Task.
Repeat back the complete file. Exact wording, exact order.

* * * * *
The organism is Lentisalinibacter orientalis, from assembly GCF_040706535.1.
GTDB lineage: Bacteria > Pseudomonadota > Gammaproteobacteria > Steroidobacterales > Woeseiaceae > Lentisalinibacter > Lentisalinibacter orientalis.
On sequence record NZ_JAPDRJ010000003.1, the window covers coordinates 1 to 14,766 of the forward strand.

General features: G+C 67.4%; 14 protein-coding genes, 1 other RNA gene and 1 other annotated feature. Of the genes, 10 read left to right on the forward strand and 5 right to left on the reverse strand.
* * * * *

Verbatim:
The organism is Lentisalinibacter orientalis, from assembly GCF_040706535.1.
GTDB lineage: Bacteria > Pseudomonadota > Gammaproteobacteria > Steroidobacterales > Woeseiaceae > Lentisalinibacter > Lentisalinibacter orientalis.
On sequence record NZ_JAPDRJ010000003.1, the window covers coordinates 1 to 14,766 of the forward strand.

General features: G+C 67.4%; 14 protein-coding genes, 1 other RNA gene and 1 other annotated feature. Of the genes, 10 read left to right on the forward strand and 5 right to left on the reverse strand.